Next (LSE: NXT) is a blue-chip whose price ascent since the start of 2019 I find somewhat hard to fathom; it’s up 37% since the bells rang in New Year’s Day.
The obvious drivers in the retailer’s revival have been frantic dip buying following the shocking falls of 2018’s second half, a period in which its market value slumped by more than a third, mixed with Next’s low valuation (it still deals on a forward P/E multiple of 12.2 times despite this year’s gains).
Investors have been minded to pile back in on a roughly-mixed set of retail sales data which have prompted some to consider that “things aren’t as bad as all that,” and that the FTSE 100 firm’s cheap rating bakes in the worst case scenario.
While it’s simple to recognise these drivers, it’s much harder to understand them. Sure, some health checks on the UK retail sector have come in better than expected, but largely speaking, they remain quite concerning as per the latest Confederation of British Industry study released in recent days. This showed retail sales slumping at their steepest rate for 17 months in March.
With Brexit casting a dark pall over the high street and Next also battling a backcloth of increased competition, the profits outlook for the business remains pretty scary and is likely to stay that way beyond 2019. I wouldn’t be surprised to see its share price ascent unravel in the coming weeks and months, and so given its recent strength, I would sell if I owned the shares.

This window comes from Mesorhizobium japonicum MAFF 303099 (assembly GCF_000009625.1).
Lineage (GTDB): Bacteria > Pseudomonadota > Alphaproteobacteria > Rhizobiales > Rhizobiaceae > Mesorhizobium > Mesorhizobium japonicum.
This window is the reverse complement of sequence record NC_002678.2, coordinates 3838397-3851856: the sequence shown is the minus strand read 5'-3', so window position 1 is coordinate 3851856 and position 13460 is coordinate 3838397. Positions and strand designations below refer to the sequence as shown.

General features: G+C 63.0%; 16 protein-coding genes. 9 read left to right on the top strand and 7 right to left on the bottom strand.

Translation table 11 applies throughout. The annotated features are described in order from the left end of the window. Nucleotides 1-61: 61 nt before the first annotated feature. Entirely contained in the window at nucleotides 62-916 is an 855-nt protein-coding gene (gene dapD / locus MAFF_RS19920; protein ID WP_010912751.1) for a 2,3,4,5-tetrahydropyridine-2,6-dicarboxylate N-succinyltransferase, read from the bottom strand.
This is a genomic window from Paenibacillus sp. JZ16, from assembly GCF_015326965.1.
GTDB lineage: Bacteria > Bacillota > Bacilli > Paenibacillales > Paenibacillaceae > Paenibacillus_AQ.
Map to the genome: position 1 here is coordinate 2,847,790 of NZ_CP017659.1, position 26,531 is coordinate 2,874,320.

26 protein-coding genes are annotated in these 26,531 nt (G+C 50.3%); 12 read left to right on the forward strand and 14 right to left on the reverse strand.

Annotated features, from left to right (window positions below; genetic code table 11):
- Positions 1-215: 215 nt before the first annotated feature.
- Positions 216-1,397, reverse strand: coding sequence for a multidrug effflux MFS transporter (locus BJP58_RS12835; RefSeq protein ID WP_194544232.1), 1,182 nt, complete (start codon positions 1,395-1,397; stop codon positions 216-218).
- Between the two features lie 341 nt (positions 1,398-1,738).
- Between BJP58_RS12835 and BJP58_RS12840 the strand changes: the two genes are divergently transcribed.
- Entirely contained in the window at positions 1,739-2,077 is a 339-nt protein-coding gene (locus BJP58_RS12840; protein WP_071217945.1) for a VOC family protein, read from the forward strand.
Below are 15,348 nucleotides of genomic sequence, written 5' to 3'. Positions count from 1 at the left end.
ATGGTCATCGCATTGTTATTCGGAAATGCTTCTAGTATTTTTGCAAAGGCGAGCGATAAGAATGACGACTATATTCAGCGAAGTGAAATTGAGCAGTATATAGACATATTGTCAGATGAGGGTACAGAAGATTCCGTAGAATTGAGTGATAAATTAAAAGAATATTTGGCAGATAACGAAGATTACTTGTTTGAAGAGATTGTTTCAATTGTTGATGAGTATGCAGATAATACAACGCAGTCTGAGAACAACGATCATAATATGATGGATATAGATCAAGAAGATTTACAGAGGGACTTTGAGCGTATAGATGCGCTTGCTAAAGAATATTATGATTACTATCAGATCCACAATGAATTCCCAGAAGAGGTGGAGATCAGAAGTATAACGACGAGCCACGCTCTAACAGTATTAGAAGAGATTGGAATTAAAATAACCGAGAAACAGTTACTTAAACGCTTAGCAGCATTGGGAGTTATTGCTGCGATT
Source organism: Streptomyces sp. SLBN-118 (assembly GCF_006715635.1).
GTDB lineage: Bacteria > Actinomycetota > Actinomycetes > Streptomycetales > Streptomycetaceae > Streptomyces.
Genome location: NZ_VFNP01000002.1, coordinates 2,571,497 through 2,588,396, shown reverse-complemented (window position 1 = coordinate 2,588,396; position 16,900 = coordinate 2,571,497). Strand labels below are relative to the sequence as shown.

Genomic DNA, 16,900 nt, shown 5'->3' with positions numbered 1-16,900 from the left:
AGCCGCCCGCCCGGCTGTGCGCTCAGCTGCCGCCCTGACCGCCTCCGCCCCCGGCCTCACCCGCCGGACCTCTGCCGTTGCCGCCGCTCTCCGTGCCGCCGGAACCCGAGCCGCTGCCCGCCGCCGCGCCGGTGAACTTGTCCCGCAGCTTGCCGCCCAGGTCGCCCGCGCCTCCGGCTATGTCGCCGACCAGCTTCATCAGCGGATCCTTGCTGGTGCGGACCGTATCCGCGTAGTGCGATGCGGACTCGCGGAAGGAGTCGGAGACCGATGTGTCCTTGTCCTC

A better buy?
So should investors also consider selling out of Taylor Wimpey (LSE: TW) as well? The housebuilder has gained 31% in value so far in 2019, also putting it on the Footsie’s Top Three podium for the first quarter’s biggest risers.
I would consider it to be on much safer footing to continue rising than Next and in a great position to keep rising too, as latest data from UK Finance showed. Despite the economic uncertainty that Brexit is prolonging, this isn’t causing homebuyer demand to fall off a cliff as many had expected and mortgage approvals for home purchase rose 1.5% in February to 33,621.
It’s simple: the support of the Help To Buy programme and attractive lending conditions are combining to help property sales stay on the boil, and I see little reason for new-build sales in particular to grind to a halt given the country’s formidable homes shortfall that’ll take many, many years to soothe.
Despite its first-quarter gains, Taylor Wimpey still carries a rock-bottom rating, a forward P/E ratio of 8.6 times. This provides a solid platform for the builder’s share price to keep swelling, in my opinion, and particularly — as I fully expect — the firm continues to pepper the market with terrific trading updates. In February’s finals it advised “a very positive start to 2019” and “continued strong demand for our homes.”
So I consider Taylor Wimpey to be an exceptional buy right now. And the clincher is the company’s gigantic 10% forward dividend yield.
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Royston Wild owns shares of Taylor Wimpey. The Motley Fool UK has no position in any of the shares mentioned. Views expressed on the companies mentioned in this article are those of the writer and therefore may differ from the official recommendations we make in our subscription services such as Share Advisor, Hidden Winners and Pro. Here at The Motley Fool we believe that considering a diverse range of insights makes us better investors.